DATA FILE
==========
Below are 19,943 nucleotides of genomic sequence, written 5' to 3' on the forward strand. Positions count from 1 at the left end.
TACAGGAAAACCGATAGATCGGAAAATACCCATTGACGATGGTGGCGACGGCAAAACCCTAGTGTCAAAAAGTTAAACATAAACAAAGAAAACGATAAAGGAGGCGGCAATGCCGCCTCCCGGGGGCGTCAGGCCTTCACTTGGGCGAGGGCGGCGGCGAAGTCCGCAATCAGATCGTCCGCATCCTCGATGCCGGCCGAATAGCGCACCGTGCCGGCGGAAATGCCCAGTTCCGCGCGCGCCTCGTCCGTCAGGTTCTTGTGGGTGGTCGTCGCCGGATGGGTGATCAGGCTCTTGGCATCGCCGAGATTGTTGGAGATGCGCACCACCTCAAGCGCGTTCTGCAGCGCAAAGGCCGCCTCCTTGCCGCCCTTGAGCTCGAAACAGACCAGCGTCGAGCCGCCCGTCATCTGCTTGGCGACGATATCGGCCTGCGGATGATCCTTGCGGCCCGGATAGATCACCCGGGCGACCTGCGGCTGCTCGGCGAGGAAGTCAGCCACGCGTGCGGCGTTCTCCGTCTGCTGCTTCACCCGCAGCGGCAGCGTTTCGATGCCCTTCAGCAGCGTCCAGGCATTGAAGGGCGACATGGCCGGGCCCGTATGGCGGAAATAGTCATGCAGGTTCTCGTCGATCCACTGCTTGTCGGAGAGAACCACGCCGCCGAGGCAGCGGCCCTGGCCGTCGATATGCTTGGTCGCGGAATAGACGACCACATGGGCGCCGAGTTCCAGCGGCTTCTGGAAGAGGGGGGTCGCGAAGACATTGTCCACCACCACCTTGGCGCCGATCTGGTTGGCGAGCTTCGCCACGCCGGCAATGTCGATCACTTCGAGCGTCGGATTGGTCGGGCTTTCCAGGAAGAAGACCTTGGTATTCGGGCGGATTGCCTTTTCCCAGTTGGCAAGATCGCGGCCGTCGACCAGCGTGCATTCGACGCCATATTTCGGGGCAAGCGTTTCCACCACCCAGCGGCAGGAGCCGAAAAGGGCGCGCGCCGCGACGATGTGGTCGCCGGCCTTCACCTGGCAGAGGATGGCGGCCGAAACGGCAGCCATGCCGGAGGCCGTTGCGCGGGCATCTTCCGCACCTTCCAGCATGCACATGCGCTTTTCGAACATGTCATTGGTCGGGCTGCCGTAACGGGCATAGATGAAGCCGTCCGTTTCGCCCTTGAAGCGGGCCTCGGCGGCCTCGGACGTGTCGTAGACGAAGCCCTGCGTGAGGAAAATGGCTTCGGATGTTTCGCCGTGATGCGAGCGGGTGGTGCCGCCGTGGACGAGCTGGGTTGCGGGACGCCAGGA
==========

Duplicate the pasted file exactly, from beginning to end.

Below are 19,943 nucleotides of genomic sequence, written 5' to 3' on the forward strand. Positions count from 1 at the left end.
TACAGGAAAACCGATAGATCGGAAAATACCCATTGACGATGGTGGCGACGGCAAAACCCTAGTGTCAAAAAGTTAAACATAAACAAAGAAAACGATAAAGGAGGCGGCAATGCCGCCTCCCGGGGGCGTCAGGCCTTCACTTGGGCGAGGGCGGCGGCGAAGTCCGCAATCAGATCGTCCGCATCCTCGATGCCGGCCGAATAGCGCACCGTGCCGGCGGAAATGCCCAGTTCCGCGCGCGCCTCGTCCGTCAGGTTCTTGTGGGTGGTCGTCGCCGGATGGGTGATCAGGCTCTTGGCATCGCCGAGATTGTTGGAGATGCGCACCACCTCAAGCGCGTTCTGCAGCGCAAAGGCCGCCTCCTTGCCGCCCTTGAGCTCGAAACAGACCAGCGTCGAGCCGCCCGTCATCTGCTTGGCGACGATATCGGCCTGCGGATGATCCTTGCGGCCCGGATAGATCACCCGGGCGACCTGCGGCTGCTCGGCGAGGAAGTCAGCCACGCGTGCGGCGTTCTCCGTCTGCTGCTTCACCCGCAGCGGCAGCGTTTCGATGCCCTTCAGCAGCGTCCAGGCATTGAAGGGCGACATGGCCGGGCCCGTATGGCGGAAATAGTCATGCAGGTTCTCGTCGATCCACTGCTTGTCGGAGAGAACCACGCCGCCGAGGCAGCGGCCCTGGCCGTCGATATGCTTGGTCGCGGAATAGACGACCACATGGGCGCCGAGTTCCAGCGGCTTCTGGAAGAGGGGGGTCGCGAAGACATTGTCCACCACCACCTTGGCGCCGATCTGGTTGGCGAGCTTCGCCACGCCGGCAATGTCGATCACTTCGAGCGTCGGATTGGTCGGGCTTTCCAGGAAGAAGACCTTGGTATTCGGGCGGATTGCCTTTTCCCAGTTGGCAAGATCGCGGCCGTCGACCAGCGTGCATTCGACGCCATATTTCGGGGCAAGCGTTTCCACCACCCAGCGGCAGGAGCCGAAAAGGGCGCGCGCCGCGACGATGTGGTCGCCGGCCTTCACCTGGCAGAGGATGGCGGCCGAAACGGCAGCCATGCCGGAGGCCGTTGCGCGGGCATCTTCCGCACCTTCCAGCATGCACATGCGCTTTTCGAACATGTCATTGGTCGGGCTGCCGTAACGGGCATAGATGAAGCCGTCCGTTTCGCCCTTGAAGCGGGCCTCGGCGGCCTCGGACGTGTCGTAGACGAAGCCCTGCGTGAGGAAAATGGCTTCGGATGTTTCGCCGTGATGCGAGCGGGTGGTGCCGCCGTGGACGAGCTGGGTTGCGGGACGCCAGGA